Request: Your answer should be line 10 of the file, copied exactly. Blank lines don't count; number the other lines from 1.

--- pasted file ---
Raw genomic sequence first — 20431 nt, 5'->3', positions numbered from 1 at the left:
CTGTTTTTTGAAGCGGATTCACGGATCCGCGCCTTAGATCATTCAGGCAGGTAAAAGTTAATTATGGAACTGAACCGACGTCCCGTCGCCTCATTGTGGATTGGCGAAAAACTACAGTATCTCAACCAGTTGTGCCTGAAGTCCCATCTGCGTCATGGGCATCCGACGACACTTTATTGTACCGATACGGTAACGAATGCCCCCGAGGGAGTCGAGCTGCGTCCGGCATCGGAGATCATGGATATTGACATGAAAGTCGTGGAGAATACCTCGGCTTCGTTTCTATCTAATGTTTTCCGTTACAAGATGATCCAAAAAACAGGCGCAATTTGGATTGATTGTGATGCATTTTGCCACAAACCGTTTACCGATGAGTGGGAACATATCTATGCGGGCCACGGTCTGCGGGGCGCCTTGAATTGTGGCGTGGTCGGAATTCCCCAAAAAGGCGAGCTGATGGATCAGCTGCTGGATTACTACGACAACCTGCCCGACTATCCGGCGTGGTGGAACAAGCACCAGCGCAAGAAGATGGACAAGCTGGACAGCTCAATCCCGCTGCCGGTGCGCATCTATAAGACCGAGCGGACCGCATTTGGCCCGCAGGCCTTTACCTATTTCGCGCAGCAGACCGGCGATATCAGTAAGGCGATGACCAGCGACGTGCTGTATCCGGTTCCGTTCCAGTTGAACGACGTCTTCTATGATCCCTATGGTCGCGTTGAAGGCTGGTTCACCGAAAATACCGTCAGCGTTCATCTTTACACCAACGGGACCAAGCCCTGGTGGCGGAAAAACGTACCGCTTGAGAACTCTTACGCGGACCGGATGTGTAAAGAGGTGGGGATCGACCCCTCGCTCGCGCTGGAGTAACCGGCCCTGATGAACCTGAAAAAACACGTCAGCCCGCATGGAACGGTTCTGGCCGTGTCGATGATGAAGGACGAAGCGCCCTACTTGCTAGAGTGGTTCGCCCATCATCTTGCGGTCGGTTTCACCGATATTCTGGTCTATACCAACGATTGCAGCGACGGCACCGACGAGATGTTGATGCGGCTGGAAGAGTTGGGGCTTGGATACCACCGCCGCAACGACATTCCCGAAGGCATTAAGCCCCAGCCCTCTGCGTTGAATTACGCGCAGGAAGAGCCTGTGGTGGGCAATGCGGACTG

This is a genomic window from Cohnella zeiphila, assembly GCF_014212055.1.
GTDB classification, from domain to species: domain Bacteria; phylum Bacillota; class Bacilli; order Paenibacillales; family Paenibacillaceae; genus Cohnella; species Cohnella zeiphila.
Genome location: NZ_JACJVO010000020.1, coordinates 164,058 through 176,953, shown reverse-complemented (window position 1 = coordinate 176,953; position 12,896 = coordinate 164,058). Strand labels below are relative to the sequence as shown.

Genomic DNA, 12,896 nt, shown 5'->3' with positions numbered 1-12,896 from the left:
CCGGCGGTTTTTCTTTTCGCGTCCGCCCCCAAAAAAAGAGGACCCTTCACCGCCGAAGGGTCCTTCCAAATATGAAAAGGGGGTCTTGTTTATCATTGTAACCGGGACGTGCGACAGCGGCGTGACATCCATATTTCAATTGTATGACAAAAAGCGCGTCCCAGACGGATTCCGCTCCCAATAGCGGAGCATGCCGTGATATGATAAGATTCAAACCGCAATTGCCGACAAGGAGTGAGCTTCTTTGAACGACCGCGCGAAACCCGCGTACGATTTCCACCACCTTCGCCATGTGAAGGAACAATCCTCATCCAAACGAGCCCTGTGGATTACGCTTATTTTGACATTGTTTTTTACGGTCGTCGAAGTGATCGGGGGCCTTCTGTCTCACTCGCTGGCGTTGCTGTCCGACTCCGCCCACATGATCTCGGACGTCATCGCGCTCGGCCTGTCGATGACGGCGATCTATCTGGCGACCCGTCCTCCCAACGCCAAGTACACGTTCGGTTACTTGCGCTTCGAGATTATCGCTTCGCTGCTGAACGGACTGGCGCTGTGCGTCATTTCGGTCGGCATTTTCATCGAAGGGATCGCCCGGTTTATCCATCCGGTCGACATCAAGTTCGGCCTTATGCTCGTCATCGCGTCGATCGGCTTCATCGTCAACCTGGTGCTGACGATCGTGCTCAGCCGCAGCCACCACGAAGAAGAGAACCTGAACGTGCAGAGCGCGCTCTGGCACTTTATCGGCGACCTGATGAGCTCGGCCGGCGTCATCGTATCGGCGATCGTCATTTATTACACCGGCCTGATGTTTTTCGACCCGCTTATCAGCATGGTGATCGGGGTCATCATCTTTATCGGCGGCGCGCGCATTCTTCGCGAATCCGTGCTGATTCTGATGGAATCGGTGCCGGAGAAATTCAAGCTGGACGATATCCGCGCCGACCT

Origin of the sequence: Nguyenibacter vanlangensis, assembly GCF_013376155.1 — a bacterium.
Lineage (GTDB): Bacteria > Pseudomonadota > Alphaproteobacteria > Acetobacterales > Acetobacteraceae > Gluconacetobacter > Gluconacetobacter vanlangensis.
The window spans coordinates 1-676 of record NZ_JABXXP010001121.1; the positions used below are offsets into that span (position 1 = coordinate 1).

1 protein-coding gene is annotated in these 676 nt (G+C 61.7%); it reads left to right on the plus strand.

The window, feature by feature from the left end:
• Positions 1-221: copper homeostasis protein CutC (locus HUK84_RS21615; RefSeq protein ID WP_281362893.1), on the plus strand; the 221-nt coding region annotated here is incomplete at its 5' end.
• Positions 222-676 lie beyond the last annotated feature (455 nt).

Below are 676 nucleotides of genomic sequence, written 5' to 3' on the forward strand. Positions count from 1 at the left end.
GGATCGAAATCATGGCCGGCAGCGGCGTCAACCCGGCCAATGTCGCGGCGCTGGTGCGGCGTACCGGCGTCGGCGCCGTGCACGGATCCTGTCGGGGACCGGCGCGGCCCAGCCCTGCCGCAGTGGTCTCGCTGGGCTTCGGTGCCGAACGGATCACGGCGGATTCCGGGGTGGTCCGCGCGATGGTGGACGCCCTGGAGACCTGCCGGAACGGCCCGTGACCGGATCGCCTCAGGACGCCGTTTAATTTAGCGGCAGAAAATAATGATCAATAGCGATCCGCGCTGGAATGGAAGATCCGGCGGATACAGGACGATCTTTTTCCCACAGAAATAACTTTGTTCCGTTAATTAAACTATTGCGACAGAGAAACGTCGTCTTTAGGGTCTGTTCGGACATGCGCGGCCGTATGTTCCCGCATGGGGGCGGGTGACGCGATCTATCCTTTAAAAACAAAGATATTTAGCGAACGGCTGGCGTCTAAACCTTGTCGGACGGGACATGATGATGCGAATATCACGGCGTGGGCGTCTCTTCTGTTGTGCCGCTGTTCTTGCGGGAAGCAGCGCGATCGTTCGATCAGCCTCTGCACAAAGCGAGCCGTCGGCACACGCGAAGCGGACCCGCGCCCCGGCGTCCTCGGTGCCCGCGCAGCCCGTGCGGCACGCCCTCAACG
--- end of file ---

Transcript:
The window spans coordinates 1-676 of record NZ_JABXXP010001121.1; the positions used below are offsets into that span (position 1 = coordinate 1).